“For 30 years we’ve followed this trickle-down theory of economics that said, ‘Concentrate wealth at the very top, remove regulation and keep wages low so we can be competitive – whatever the hell that means,” O’Malley says.
“What it led to was the first time since the Second World War where wages have actually declined, rather than going up – where almost all of the new income earned in this recovery has gone to the top 1%,” he says, invoking the famous phrase from the Occupy Wall Street protests.
“It doesn’t have to be this way,” he continues, arguing, “these things are not effects that blew in on a gulf stream or on a polar vortex – these are the products of the policy choices we made over these 30 years.”
O’Malley says the system is rigged “in many ways” – a concern pressed by the “Elizabeth Warren wing” of the Democratic Party – and contends middle class priorities should be “at the center of our economic theory.”
…O’Malley freely admits most Iowans he meets haven’t heard of him, but he believes they are receptive to his economic focus – and they aren’t all ready for Hillary.
Many Iowans want to literally “meet every candidate” before they decide, he says, and they don’t accept “the inevitability or the punditry or whatever the polls happen to say.”
O’Malley should know. He got started in politics working on Gary Hart’s 1984 presidential campaign in Iowa, and he believes history shows there’s really no such thing as inevitable candidates.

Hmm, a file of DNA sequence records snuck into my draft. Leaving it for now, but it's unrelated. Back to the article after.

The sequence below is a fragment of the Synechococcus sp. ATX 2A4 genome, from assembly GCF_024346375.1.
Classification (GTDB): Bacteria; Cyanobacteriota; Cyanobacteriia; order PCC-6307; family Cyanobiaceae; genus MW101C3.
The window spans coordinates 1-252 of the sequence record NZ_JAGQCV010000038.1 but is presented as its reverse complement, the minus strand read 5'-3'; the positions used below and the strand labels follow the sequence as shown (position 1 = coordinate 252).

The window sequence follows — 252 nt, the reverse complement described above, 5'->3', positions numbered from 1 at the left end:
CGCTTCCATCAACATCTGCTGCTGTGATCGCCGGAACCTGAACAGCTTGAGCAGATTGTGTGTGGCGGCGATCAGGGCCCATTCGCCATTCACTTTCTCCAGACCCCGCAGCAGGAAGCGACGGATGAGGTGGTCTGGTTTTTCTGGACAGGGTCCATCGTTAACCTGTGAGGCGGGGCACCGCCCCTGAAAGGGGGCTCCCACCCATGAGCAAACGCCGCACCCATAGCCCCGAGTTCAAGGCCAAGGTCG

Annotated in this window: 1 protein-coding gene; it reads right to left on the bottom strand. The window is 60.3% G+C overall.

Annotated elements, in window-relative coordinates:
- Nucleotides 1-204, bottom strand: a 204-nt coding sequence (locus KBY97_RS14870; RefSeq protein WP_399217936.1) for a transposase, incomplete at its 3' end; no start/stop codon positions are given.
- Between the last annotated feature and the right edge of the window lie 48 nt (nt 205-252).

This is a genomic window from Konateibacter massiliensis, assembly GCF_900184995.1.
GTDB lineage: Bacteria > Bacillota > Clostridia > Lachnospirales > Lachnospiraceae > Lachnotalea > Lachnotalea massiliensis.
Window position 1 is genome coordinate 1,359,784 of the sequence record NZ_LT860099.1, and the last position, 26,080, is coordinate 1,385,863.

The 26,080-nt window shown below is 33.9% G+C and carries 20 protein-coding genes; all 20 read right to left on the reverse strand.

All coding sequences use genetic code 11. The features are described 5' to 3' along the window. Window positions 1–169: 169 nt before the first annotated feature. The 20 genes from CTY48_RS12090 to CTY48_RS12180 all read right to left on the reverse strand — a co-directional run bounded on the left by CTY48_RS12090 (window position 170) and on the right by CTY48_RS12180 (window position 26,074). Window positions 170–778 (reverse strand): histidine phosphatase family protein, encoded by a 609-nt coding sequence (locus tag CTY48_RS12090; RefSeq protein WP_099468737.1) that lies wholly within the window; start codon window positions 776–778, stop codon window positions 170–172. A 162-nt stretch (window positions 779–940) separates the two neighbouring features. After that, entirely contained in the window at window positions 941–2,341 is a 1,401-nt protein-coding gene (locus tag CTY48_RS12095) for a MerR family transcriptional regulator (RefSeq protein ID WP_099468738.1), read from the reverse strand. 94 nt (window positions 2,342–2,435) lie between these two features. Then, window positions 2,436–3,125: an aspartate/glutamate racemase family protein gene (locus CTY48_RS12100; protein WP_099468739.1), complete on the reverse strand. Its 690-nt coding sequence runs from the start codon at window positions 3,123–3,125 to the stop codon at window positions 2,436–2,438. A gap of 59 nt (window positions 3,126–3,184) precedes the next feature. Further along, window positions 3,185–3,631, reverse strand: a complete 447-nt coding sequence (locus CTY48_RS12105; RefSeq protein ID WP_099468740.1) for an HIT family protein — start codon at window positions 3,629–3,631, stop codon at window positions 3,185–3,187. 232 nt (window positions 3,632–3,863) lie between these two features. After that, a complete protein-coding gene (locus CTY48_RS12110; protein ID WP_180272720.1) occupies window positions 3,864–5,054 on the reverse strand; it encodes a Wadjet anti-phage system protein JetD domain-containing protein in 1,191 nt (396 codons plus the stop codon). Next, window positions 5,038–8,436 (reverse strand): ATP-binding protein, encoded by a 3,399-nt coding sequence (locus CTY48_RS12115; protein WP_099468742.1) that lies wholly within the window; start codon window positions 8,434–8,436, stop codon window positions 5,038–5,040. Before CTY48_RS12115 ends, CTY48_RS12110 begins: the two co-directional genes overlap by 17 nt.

“There is an ‘inevitable’ front-runner who remains ‘inevitable’ right up until he or she’s no longer inevitable,” he says. “And the person that emerges as the alternative is the person that usually no one in America had heard of before – until that person got into a van and went county to county to county.”
O’Malley is careful not to criticize Hillary Clinton by name, but her presence clearly looms over his possible candidacy.
While O’Malley has avoided criticizing Clinton by name, Lincoln Chafee has no such reservations. The New York Times interviewed Chafee about his intentions to run against Clinton:
In an interview with The New York Times, Mr. Chafee offered sharp criticism of Mrs. Clinton’s support for the war in Iraq and for accepting foreign donations to the Clinton Foundation.
“The donations to the Clinton Foundation are alarming to me,” Mr. Chafee said, arguing that decision making can be compromised when enormous amounts of money change hands.
The Clintons have defended the family foundation’s acceptance of donations from foreign governments, which was mostly suspended when Mrs. Clinton was secretary of state and resumed after she left. Last month, former President Bill Clinton said taking money from foreign countries, including those in the Middle East, was crucial to keeping the foundation’s programs running…